This year saw a shift in tone in construction M&A that reflects the increasing confidence in the wider market.
Although the volume and value of deals was down year on year, the market has been moving away from distressed deals to healthier M&A activity.
“2013 appears a more prosperous year than previous years for M&A activity in the construction sector,” says PwC UK engineering and construction leader Chris Temple.
“As the industry is coming out of the downturn, companies are thinking about the medium term and looking for opportunities to combine with others. M&A in a downturn is typically focused on distressed activity but as the market picks up it becomes more focused on healthy M&A.”
In 2013 there have been several big strategic deals with “solid rationale”, according to Adrian Pritchard, construction mergers and acquisitions specialist at Nash Fitzwilliams.
“From 2009 to 2012 lots of deals were people getting themselves out of problems, or acquirers taking advantage of distress in the market,” he says. “But 2013 saw some solid strategic deals together with a series of strategic add-ons.”
“In the broader market, facilities management has picked up, with some divesting and investing going on there”
Jan Crosby, KPMG
Mr Pritchard highlights Kier’s acquisition of May Gurney in July, GDF Suez’s purchase of Balfour Beatty Workplace in August and Schneider Electric’s acquisition of Invensys in July.
One area leading the upturn in M&A is housing. “It’s been the year of housebuilding and related industries such as property services,” says KPMG head of construction M&A Jan Crosby.
“In the broader market, facilities management has picked up, with some divesting and investing going on there.”
The rise of FM
Mr Pritchard says: “FM is where many construction services firms want to be at the moment. “Companies like the long-term contracts and predictability of FM - Emcor closed down its M&E business to focus on FM, Mitie did the same.”
But activity is not all one way. Bam Construct acquired FM firm Sutton Group in January but Balfour Beatty sold its FM arm in August. “Some FM firms want to grow what they’re doing in that area while others want to stick with their existing strategy,” Mr Crosby says.
“Companies are either moving into or out of FM; this will continue in 2014.”
“The market has changed - many deals are not about diversification; instead it’s about strengthening the existing platform”
Adrian Pritchard, Nash Fitzwilliams
The Bam Construct deal is an example of another type of M&A that has been common in 2013: lower-risk, strategic add-ons.
These include SIG’s acquisition of United Roofing in March and SK Sales in May, Carillion’s purchase of John Laing’s FM business in October and Interserve’s purchase of Paragon Management in May.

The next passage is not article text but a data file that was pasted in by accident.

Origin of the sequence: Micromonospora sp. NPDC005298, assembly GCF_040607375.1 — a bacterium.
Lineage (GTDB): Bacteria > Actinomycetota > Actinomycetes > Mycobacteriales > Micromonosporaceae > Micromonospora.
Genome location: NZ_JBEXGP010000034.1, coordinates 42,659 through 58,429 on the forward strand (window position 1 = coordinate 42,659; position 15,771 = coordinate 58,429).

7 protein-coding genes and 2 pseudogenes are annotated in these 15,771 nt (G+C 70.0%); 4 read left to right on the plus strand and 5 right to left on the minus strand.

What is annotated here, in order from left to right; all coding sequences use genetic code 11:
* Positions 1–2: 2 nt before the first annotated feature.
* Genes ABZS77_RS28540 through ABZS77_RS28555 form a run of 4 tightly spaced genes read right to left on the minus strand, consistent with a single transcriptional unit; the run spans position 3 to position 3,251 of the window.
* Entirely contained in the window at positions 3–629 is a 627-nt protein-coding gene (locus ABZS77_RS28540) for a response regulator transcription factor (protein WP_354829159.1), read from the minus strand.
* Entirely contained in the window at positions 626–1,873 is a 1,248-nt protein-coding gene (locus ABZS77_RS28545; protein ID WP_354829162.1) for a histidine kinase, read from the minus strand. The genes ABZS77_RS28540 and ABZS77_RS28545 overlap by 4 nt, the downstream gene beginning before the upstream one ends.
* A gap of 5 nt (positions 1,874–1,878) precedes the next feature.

“Low risk add-ons are the next logical step for acquirers who remain risk-averse but are looking to add strength and exploit synergies,” Mr Pritchard says.
“The market has changed - many deals are not about diversification; instead it’s about strengthening the existing platform.”
Distressed deals still around
Nevertheless, there are still deals emerging due to the downturn.
“We have still seen some distressed deals, where companies had little chance of surviving on their own,” Mr Temple says.
Mr Pritchard cites the exit by Lloyds bank of housebuilder Countryside, and subsequent sale to private equity firm Oaktree in February. “There are still some big deals happening as a result of the years of distress but we’re coming to the end of those,” he says.
As the market improves, M&A activity will rise. “Corporates are still looking to do deals and dispose of business units,” Mr Temple says.
“Strategic acquisitions will increase as companies focus on future demand in sectors such as rail, energy and infrastructure”
Jan Crosby, KPMG
“Some firms are refocusing on core markets or shifting towards more specialist areas. We’ll continue to see distressed M&A but healthy deals are increasing.”
Mr Crosby believes government spending announcements have given confidence to certain areas and this will be reflected in M&A activity.
“I don’t think there are going to be many desperate deals,” he says. “Strategic acquisitions will increase as companies focus on future demand in sectors such as rail, energy and infrastructure.”
Mr Pritchard expects the return of management buyouts in 2014. “There were not many ‘normal’ MBOs in 2013; instead there were many which resulted one way or another from the sector’s distress.
“Pre-2007 would have seen more MBOs and as leverage returns you will see them coming back.”
Share price factor
An indicator that M&A activity will increase in 2014 is the rise in construction firms’ share prices.
The FTSE 350 Construction and Materials index has risen from a low of 2,905 in August 2011 to 4,286 as of early December - up 50 per cent.
“Now we can see share prices of global construction companies are increasing - the perception of reduced risk and expectations of growth are driving up share prices,” says Nash Fitzwilliams M&A specialist Adrian Pritchard.
“When share prices rise an increase in M&A activity should follow, as shareholders demand growth. This leads companies to start taking risk again.”